I had my own first-hand experience of how hurt people are. Republicans have acknowledged that we have inflicted hurt; but hurt has also been inflicted on us. We are not just talking about the decommissioning of guns, we are talking about thre decommissioning of all the injustice, inequailty, discrimination and domination of the past.

I was in a building in Omagh on the day of the last funerals. I think it was Mrs Rushe who was being buried. As I left the building, a number of people wanted to shake hands with me, I offered my hand to one young woman who could not bring herself to shake hands with me and she turned away. I accepted that and I left the building. As I walked down the street, I heard a voice behind me calling my name. I turned around and it was the young woman. I went back to her and she said, ``I am sorry for turning away. I am a Unionist and I am hurting'' and she started to cry. I said that we were all hurting but that we were doing our best, and she said, ``I know you are doing your best''.

Last week, the First Minister did not turn away. Considering his background, it was very courageous for him to meet the leader of Sinn Fein, Gerry Adams. In that meeting, they held out hope and expectation for all of those people who have been watching this process over the last four or five years. In fact, in the aftermath of the terrible summer, and following the meeting between Mr Trimble and Mr Adams, there is more support for the peace process now than there has ever been. People are urging us to do the right thing, to talk to one another, to engage in dialogue and to implement the Agreement.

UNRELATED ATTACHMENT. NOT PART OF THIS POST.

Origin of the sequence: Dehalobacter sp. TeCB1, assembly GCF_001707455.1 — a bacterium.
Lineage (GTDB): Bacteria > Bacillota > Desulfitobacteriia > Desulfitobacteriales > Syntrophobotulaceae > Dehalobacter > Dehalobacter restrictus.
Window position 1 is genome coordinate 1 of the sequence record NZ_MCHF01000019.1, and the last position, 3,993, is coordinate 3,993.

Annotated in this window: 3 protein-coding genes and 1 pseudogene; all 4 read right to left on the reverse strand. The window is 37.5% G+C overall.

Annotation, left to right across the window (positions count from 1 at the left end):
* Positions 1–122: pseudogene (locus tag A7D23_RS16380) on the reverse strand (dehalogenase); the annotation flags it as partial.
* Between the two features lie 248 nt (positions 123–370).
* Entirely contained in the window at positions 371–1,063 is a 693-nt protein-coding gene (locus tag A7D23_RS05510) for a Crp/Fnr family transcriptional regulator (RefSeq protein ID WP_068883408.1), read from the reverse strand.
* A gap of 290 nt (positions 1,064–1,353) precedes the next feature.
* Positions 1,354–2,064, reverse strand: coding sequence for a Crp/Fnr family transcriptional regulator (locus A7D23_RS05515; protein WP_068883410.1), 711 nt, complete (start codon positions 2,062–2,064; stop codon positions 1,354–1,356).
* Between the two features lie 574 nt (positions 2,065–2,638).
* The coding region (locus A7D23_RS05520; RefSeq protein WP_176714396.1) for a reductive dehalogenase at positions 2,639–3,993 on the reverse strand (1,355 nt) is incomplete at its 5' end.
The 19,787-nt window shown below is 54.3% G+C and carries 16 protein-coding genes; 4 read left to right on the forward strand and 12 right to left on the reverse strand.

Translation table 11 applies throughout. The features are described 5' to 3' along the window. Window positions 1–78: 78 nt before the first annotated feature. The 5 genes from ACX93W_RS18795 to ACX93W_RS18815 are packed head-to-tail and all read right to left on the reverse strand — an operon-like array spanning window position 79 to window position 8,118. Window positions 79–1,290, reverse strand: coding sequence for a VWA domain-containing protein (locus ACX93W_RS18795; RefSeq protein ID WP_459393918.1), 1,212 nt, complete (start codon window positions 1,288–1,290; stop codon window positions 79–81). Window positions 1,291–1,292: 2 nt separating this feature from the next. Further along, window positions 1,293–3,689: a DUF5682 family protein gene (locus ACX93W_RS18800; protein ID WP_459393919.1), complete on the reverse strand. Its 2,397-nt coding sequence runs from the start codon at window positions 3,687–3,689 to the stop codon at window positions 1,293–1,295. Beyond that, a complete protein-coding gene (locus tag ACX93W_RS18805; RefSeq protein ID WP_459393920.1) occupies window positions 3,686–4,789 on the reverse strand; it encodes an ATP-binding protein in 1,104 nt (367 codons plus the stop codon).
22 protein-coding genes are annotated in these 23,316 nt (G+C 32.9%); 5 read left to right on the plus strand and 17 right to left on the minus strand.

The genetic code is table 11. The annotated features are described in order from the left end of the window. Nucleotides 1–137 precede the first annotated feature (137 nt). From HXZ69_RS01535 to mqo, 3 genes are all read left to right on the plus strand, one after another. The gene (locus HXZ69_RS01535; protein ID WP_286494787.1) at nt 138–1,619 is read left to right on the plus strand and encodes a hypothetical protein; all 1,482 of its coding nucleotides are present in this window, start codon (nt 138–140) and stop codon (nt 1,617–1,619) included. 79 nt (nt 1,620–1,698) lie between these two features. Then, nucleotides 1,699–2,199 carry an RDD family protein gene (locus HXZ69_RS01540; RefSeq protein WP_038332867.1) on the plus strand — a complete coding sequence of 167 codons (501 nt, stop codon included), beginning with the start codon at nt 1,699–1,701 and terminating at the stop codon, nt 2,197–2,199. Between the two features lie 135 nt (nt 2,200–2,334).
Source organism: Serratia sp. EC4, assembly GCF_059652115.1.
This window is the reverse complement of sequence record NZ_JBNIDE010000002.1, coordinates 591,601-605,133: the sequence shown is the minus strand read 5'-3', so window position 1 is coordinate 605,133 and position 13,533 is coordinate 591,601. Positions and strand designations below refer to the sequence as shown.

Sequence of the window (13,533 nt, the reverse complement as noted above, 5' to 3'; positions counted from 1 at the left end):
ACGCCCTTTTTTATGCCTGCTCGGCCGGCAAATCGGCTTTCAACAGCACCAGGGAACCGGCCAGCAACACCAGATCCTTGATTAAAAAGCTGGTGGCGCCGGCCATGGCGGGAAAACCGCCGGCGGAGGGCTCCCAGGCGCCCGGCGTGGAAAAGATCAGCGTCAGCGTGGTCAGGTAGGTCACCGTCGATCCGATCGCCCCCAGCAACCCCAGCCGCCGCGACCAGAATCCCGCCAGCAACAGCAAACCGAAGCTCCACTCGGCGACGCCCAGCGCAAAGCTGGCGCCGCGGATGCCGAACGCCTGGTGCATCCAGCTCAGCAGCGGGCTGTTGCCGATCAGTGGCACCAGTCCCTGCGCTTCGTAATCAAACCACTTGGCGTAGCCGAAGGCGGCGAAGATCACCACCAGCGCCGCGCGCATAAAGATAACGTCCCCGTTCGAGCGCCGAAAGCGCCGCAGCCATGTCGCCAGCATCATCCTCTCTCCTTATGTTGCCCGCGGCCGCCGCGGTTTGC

The Agreement is much more than this Assembly: it is about how we end division on this island; it is about the establishment of an Executive Committee; it is about the establishment of a North/South Ministerial Council; it is about the establishment of the implementation bodies; and it is about how we deal with the very important issues of justice and equality on this island.

Sinn Fein represents a community which believes - and I know many people here within the most extreme elements of Unionism find this hard to accept - that since Ireland was partitioned they have been persecuted, dominated and treated unfairly and in this state. That is the reality that Members have to deal with and that has given rise to conflict on this island over the last 70 years or so.

Members must work to bring about the implementation of the Agreement and show, as we build that Agreement in all its different stages, that we can get to grips with all that has been wrong in this state since Ireland was partitioned. I accept absolutely what Mr Hutchinson has said: that a great wrong was also inflicted on the Protestant working class, many of whom were also treated as second-class citizens.